Google Cloud Platform – Persistent storage

How to use the Docker Compose command

Persistent storage consists of persistent disks that are durable network storage devices that are mapped to your instance. This logo represents persistent storage:

These disks can be used as regular storage disks and the data stored on them remains on the disk until it is deleted. The data on a persistent disk is redundant and also optimized for performance. Persistent disks are independent of any compute instances (virtual machines), so you can detach and re-attach a persistent disk to another compute instance. If your instance is deleted, your persistent disk data remains if you choose not to delete it. Persistent disks are offered in standard hard disk drives or solid state drives and can be resized at any time. Here is an example of a boot persistent disk for a Debian VM:

A compute engine, by default, gets deployed with one root persistent disk that contains the operating system. You can add more persistent disks when your application needs more disk storage space. The scope of persistent disks is limited to a zone, that is a persistent disk can only exist in one zone in a region and does not span multiple zones or regions. The redundancy, partitioning, and disk management tasks are handled by the compute engine. Instances write data to persistent disks three times in parallel to achieve a high rate of redundancy.

Consider one persistent disk per partition instead of having multiple partitions on a single persistent disk. For additional partitions, add additional persistent disks.

As mentioned earlier, persistent disks are available as both standard hard disk drives and solid state drives (SSD). If your application requires high IOPS, SSD persistent disks are the best to use:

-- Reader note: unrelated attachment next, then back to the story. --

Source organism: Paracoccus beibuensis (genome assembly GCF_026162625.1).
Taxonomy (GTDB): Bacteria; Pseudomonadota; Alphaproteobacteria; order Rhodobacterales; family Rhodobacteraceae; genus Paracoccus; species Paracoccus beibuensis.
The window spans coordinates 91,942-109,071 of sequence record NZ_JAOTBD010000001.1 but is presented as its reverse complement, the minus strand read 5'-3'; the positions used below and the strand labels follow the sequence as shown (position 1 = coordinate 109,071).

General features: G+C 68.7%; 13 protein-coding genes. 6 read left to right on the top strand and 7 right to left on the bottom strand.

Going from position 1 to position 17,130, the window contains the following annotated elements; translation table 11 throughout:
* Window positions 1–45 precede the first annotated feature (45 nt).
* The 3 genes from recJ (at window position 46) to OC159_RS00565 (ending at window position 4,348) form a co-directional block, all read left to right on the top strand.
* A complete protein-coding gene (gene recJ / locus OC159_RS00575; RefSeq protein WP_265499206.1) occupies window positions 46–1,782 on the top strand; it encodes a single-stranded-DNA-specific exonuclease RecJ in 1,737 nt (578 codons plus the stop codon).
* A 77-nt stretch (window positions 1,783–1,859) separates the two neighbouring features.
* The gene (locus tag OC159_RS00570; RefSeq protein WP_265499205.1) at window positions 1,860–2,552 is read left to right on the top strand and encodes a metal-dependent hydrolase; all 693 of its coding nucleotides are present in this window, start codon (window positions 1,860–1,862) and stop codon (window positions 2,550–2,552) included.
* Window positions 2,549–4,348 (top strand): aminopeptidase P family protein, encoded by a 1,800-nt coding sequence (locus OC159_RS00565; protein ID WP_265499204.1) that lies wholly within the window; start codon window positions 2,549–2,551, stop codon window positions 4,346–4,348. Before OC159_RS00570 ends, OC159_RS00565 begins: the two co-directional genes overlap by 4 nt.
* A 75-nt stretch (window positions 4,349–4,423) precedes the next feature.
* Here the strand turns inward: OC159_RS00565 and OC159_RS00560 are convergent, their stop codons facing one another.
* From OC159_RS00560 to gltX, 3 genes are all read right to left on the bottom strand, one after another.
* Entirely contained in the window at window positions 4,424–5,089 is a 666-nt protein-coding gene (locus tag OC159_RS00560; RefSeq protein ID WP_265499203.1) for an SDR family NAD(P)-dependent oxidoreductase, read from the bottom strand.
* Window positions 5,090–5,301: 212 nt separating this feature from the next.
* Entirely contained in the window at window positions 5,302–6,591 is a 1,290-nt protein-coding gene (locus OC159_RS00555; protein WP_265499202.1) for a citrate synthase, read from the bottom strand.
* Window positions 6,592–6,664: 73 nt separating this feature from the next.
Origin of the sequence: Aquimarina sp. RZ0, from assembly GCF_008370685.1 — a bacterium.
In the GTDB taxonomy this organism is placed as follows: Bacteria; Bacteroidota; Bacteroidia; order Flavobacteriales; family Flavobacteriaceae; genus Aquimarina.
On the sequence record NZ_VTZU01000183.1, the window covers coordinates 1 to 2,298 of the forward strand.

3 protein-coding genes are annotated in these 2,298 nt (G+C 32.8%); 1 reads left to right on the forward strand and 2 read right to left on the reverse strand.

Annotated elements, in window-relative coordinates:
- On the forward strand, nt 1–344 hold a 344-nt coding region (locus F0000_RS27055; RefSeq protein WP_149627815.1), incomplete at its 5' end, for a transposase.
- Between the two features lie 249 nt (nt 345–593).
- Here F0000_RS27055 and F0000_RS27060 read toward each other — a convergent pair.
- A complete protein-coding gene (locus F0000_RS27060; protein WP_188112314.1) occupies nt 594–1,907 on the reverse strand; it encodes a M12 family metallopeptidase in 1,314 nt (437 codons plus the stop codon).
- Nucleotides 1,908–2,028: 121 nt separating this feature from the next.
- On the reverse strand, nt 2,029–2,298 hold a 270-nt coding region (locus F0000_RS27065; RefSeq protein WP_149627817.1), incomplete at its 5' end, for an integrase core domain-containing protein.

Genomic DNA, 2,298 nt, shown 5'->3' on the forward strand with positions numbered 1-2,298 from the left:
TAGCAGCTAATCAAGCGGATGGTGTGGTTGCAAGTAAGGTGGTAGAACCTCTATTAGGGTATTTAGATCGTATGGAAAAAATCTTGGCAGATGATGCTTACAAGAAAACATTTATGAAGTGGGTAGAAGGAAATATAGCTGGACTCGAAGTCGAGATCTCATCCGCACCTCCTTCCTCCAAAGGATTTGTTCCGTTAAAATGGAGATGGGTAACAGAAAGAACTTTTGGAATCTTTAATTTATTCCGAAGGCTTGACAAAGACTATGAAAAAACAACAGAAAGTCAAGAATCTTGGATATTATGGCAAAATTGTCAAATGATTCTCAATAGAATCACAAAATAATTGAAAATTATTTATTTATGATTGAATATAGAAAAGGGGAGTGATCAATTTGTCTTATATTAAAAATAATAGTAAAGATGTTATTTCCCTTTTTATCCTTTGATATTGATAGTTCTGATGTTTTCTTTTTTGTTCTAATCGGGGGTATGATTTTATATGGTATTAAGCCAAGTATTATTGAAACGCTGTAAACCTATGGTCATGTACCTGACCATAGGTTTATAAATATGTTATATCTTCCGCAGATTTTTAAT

Persistent disks are network-based disks and each write adds to the total network egress cap of your compute virtual machine instance.
  1. To add more persistent disks during virtual machine creation, click on Add item as shown here:
  1. Select Create a disk from the dropdown.
  2. Next, select the type of disk. You can also select an image or a snapshot to deploy the disk from:

You can take snapshots on persistent disks to protect data against user error. Snapshots are incremental and allow you to take backups even while the instance is up and running.

All data is encrypted by the compute engine before it travels outside your virtual machine and is written on the persistent disk. Each persistent disk is encrypted either by the system defined or customer supplied keys. Once you delete a persistent disk, Google discards its cipher keys and that data is irretrievable.

The maximum size of a persistent disk is 64 TB. Most virtual machine instances can have up to a maximum of 64 TB of persistent disk storage space and a maximum of 16 attached disks. Custom machine instances with less than 3.75 GB of memory are limited to 3 TB of total persistent disk space and a maximum of four attached disks. Remember that the total persistent disk space of virtual machines includes the size of the root disk.

Attaching more than 16 persistent disks is available in the beta feature where you can go up to 128 attached persistent disks for predefined machine types.

Another option in persistent disks is to the ability to use local SSDs that are physically attached to the server that hosts your virtual machine instance. Such a design gives you disks with higher throughput and lower latency than the standard or SSD (network based) persistent disks. Local SSDs connect through both SCSI and NVMe interfaces. Using a local SSD also does not count towards your network egress bandwidth cap.

There is a catch that the data on the local SSDs only lasts as long as the instance is up and running. Data will remain in the local SSD if you reboot the instance or if you live migrate the instance. During a live migration, all data from the local SSD is copied to the instance itself and you will notice a performance decrease. If the instance is stopped or deleted, all data is lost.

Local SSDs need to be manually stripped into a single logical volume to achieve best performance. Each local SSD disk is 375 GB in size and you can attach up to 8 local SSD disks to give you a total of 3 TB of storage space per instance.

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